Posted in History, In the News, International, Maps, Resource
Tagged EU, euromaidan, European Union, Protest, riot, Russia, Ukraine
Know your official climate sources!
We are all accustomed to watching the Weather Channel and checking out the weather on our workstations, iPads, and Cell Phones, BUT there are wonderful official sources of weather/climate information and historic data by weather station.
- Perhaps my favorite for data since the 1800 by all weather stations in the U.S. is the National Climatic Data Center, i.e. http://www.ncdc.noaa.gov/ They charge for data but it is free for .edu’s so university students, faculty, and staff can research and pull down large sets of data from temperatures, wind speeds, precipitation, storms, etc.
- Just for basic weather including local weather forecasts and looping radar, etc. go to http://radar.weather.gov/ It’s easy because you can enter your zip code and it brings up all sorts of observations you can explore.
- For international weather try the World Meteorological Organization www.wmo.int specifically the WCDMP website (World Climate Data and Monitoring Programme. It also includes links to the IPCC assessment reports on Climate Change.
DON’T WAIT FOR THE MOVIE! We have the primary story of the Monuments Men.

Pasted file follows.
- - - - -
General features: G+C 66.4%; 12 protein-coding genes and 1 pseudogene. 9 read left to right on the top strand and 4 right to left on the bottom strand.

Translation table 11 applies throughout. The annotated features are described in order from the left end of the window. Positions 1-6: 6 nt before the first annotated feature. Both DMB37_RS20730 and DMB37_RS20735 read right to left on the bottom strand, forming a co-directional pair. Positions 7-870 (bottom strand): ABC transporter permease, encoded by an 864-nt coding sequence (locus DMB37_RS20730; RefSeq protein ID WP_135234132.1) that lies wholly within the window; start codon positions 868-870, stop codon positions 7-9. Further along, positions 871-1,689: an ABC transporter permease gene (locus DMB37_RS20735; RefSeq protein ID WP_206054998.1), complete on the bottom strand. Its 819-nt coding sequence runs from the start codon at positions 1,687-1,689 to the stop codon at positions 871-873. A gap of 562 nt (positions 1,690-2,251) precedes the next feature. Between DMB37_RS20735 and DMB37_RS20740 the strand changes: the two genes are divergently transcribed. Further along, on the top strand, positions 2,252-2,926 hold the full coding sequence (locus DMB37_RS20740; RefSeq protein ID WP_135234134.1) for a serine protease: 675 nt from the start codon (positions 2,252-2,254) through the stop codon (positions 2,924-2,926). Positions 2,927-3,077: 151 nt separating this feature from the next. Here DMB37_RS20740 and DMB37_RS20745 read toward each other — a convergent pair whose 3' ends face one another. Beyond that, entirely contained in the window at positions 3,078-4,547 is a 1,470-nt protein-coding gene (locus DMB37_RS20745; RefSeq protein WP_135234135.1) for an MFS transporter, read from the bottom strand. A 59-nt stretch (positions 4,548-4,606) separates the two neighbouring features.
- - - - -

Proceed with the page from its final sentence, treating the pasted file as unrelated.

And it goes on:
Coming in February to a theatre near you is “The Monuments Men”, a dramatization of a true-life World War II military unit made up of art historians and curators. They were dropped into occupied territory during the frenzied final moments of World War II to rescue and save, if possible, works of arts and other cultural artifacts. Why wait for the movie? The IUB Libraries holds the actual records of this group on microfilm (Records relating to monuments, museums, libraries, archives, and fine arts of the Cultural Affairs Branch, OMGUS, 1946-1949 [microform]. Victorino, Barbara. DD 257.4 .M44 2008 Guide) which is housed in the Wells Library, East Tower, 2nd Floor. The guide states the following about the 14 reels of microfilm: “From November 25, 1944 through October 14, 1945, the Monuments, Fine Arts, and Archives (MFAA) function was placed in the MFAA Branch of the Reparation, Deliveries and Restitution Division of the U.S. Group Control Countil, Germany. The siezed property was turned over to the custody of the Office of Miliatry Government, U.s Zone (Germany) [OMGUS]…”